A table is set for five.
Somebody has laid things on the table. Somebody has placed an alphabet of implements spelling out words in a language that you can read. It makes you feel extremely important.
Every time you sit down, I sigh. You’ve got so many years behind you, but even more in front. No-one but me has seen everything you’ve done here.
Everything’s light now, your head (in a good way), your arms, the sky, the cars on the road… You’re dark inside though. There’s something jumping inside you and it won’t sit down!
The cup on the table wobbles, and it’s afraid it will spill its contents across the table, and across your field of vision, stopping you from seeing. It’s frightened that it won’t do its job and will let you down in unimaginable ways, causing you to encounter all sorts of problems which you won’t know how to solve.
The flowers at the centre of the table are looking at you. They’re gatekeepers, they stand for something altogether greater than you. They are signifiers of pure beauty, symmetry, nature and intelligent design. You reckon they’re a bit cocky, but that’s just your jealousy talking. In actual fact, you respect them on a level greater than any you’ve ever experienced. They’re probably perfect. Perfection… if you can really ever know the real meaning of perfect, which I doubt you can.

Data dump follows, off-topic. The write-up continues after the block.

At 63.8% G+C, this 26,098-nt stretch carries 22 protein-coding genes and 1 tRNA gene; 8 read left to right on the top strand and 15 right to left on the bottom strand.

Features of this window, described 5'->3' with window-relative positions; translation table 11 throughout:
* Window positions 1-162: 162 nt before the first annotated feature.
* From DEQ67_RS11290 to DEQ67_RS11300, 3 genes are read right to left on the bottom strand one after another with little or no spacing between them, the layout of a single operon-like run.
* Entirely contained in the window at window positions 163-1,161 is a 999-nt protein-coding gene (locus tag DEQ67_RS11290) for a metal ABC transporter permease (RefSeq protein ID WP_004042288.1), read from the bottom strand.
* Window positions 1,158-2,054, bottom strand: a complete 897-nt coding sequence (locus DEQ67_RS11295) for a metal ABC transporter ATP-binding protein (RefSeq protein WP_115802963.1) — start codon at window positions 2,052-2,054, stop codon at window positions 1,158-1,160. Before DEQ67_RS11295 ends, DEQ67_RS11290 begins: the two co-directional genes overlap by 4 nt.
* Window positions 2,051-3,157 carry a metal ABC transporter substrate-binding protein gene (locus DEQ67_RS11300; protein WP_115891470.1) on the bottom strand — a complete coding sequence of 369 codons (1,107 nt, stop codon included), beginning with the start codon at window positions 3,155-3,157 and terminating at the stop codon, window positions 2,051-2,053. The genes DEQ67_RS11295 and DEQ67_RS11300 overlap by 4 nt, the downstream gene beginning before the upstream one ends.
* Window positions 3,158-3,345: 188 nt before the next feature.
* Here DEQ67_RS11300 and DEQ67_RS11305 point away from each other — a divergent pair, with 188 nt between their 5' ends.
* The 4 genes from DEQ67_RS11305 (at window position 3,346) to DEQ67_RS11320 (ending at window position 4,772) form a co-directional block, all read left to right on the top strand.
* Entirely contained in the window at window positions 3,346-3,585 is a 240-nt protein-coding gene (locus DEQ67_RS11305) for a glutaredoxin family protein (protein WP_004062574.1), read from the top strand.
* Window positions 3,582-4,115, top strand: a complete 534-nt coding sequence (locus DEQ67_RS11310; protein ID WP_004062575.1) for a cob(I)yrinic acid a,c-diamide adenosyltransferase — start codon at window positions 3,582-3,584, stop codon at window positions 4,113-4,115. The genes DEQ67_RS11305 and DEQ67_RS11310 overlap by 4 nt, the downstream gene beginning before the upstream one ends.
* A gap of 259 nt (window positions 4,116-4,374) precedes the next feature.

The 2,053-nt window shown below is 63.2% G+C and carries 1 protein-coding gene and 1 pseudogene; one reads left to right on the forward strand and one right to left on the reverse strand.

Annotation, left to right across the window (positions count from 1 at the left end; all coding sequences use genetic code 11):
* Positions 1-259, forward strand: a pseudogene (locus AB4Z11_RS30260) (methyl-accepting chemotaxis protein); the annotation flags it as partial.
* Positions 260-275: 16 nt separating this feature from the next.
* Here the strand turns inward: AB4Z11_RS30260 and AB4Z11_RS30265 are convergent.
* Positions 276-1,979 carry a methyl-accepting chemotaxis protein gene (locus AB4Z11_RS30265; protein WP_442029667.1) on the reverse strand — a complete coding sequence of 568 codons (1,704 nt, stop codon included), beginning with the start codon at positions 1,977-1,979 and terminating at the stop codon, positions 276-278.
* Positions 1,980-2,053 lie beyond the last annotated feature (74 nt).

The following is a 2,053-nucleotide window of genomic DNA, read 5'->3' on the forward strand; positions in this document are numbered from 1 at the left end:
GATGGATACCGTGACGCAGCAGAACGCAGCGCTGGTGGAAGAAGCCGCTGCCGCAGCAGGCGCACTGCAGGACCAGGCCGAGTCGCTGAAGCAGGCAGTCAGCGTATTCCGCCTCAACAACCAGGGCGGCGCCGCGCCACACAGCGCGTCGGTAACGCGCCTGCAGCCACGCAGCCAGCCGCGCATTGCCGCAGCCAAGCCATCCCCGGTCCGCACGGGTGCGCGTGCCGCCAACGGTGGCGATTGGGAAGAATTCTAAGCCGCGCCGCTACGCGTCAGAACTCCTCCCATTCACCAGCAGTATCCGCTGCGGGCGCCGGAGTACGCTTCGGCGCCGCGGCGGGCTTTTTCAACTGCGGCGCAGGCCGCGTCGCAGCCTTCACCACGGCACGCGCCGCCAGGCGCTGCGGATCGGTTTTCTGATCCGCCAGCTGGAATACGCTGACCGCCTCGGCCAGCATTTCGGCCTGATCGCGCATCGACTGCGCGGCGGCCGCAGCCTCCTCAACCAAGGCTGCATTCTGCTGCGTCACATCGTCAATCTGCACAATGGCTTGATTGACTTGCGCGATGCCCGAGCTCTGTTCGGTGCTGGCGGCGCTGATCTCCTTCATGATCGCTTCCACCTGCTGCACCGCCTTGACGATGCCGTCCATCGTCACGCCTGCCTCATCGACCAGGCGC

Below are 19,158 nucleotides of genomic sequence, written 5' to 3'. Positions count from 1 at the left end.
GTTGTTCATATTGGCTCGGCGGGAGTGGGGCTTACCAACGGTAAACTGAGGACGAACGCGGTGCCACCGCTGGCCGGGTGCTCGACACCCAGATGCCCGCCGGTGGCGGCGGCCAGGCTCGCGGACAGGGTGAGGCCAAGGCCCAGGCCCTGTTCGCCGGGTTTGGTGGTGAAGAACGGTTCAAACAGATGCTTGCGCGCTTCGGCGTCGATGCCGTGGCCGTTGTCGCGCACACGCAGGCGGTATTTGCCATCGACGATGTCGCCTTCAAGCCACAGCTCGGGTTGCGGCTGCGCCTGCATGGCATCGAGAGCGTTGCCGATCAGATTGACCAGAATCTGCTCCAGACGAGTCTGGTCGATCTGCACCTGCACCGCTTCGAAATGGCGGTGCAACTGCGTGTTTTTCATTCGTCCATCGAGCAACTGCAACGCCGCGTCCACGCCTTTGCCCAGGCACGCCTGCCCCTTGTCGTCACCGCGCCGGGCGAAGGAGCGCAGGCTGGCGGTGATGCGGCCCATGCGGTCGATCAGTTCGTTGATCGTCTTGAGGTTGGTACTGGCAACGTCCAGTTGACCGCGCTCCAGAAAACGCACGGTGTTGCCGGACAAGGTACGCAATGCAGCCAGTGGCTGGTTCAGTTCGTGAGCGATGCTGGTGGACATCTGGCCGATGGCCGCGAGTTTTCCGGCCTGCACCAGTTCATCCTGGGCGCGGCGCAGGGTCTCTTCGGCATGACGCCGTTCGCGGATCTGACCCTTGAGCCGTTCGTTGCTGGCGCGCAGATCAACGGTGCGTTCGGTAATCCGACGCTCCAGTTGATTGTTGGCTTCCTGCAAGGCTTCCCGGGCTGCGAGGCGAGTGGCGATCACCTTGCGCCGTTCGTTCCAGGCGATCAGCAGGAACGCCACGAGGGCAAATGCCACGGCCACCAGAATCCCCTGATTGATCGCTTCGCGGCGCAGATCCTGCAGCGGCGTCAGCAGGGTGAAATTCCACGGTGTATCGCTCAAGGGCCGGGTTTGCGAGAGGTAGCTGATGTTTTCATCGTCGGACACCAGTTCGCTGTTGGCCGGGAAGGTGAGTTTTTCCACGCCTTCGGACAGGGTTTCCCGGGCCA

The flowers love you, and you don’t deserve it.
The landscape shudders under the pressure of the night. The red dust settles in swathes across the fields, and the grass bristles with anticipation, the mass of particles caressing its blades and causing it to weep tears of longing. Dawn comes, and the sun’s light is obscured by the haze of red, it stretches from ground to sky and across the horizon.
In through the open window, the red dust will drift in and choke you as you sleep. Or, that’s what you fear will happen. You’re convinced of it. The fence posts bend like they’re made of rubber. You think that this is a sign, a signal that it’s going to happen soon.
Meanwhile, the hills are resting. They won’t be there for long though, because they have overstayed their welcome. They’ll be gone soon. When I walk along the ridges, I look down at the ground. The scattered rocks at the peaks of these hills are interspersed with green life; there are small leaves which sing to me and tell me that I need to be kind to myself. They’re right, I suppose.
Those leaves place their guard over me, chlorophyll filters the good stuff and bathes me in a kind of verdant protection, and I can rest in the knowledge that I am still alive. Even when they die, I will be alright because they left something with me which makes me able to keep myself safe.
When I sink down onto the mossy floor, it’s black and velvety and soft around my head as it muffles all sounds into a dull but comforting murmur.
I’m looking into the sink and i’m seeing another world. I touch the water, and try to suck it up through my fingers. I’ve spent hours looking at myself in the mirror.
The blanket of dark patterns welcomes me to become lost.